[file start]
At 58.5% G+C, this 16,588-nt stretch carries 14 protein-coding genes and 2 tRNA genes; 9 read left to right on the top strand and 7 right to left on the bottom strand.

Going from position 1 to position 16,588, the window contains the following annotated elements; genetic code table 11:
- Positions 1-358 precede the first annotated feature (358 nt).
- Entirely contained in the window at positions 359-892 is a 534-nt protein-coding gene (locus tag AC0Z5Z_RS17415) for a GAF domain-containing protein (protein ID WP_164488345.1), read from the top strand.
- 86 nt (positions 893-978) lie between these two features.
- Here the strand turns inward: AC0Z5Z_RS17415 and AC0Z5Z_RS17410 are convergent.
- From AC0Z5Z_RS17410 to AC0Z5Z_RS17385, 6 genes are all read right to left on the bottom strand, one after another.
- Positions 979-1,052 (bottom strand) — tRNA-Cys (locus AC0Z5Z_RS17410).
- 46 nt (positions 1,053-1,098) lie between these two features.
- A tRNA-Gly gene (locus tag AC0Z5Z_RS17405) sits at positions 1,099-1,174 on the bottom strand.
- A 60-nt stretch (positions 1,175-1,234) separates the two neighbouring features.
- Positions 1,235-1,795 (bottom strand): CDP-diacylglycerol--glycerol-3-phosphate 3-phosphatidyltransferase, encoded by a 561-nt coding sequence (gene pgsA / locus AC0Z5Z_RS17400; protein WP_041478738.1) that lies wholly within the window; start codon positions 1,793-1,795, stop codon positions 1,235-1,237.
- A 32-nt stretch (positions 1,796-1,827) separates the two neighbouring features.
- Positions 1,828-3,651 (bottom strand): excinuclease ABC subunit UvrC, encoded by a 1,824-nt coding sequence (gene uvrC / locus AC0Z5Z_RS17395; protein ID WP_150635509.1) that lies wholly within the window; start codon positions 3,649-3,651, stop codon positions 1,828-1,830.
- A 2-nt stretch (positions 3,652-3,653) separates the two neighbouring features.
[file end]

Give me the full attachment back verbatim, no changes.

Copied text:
At 58.5% G+C, this 16,588-nt stretch carries 14 protein-coding genes and 2 tRNA genes; 9 read left to right on the top strand and 7 right to left on the bottom strand.

Going from position 1 to position 16,588, the window contains the following annotated elements; genetic code table 11:
- Positions 1-358 precede the first annotated feature (358 nt).
- Entirely contained in the window at positions 359-892 is a 534-nt protein-coding gene (locus tag AC0Z5Z_RS17415) for a GAF domain-containing protein (protein ID WP_164488345.1), read from the top strand.
- 86 nt (positions 893-978) lie between these two features.
- Here the strand turns inward: AC0Z5Z_RS17415 and AC0Z5Z_RS17410 are convergent.
- From AC0Z5Z_RS17410 to AC0Z5Z_RS17385, 6 genes are all read right to left on the bottom strand, one after another.
- Positions 979-1,052 (bottom strand) — tRNA-Cys (locus AC0Z5Z_RS17410).
- 46 nt (positions 1,053-1,098) lie between these two features.
- A tRNA-Gly gene (locus tag AC0Z5Z_RS17405) sits at positions 1,099-1,174 on the bottom strand.
- A 60-nt stretch (positions 1,175-1,234) separates the two neighbouring features.
- Positions 1,235-1,795 (bottom strand): CDP-diacylglycerol--glycerol-3-phosphate 3-phosphatidyltransferase, encoded by a 561-nt coding sequence (gene pgsA / locus AC0Z5Z_RS17400; protein WP_041478738.1) that lies wholly within the window; start codon positions 1,793-1,795, stop codon positions 1,235-1,237.
- A 32-nt stretch (positions 1,796-1,827) separates the two neighbouring features.
- Positions 1,828-3,651 (bottom strand): excinuclease ABC subunit UvrC, encoded by a 1,824-nt coding sequence (gene uvrC / locus AC0Z5Z_RS17395; protein ID WP_150635509.1) that lies wholly within the window; start codon positions 3,649-3,651, stop codon positions 1,828-1,830.
- A 2-nt stretch (positions 3,652-3,653) separates the two neighbouring features.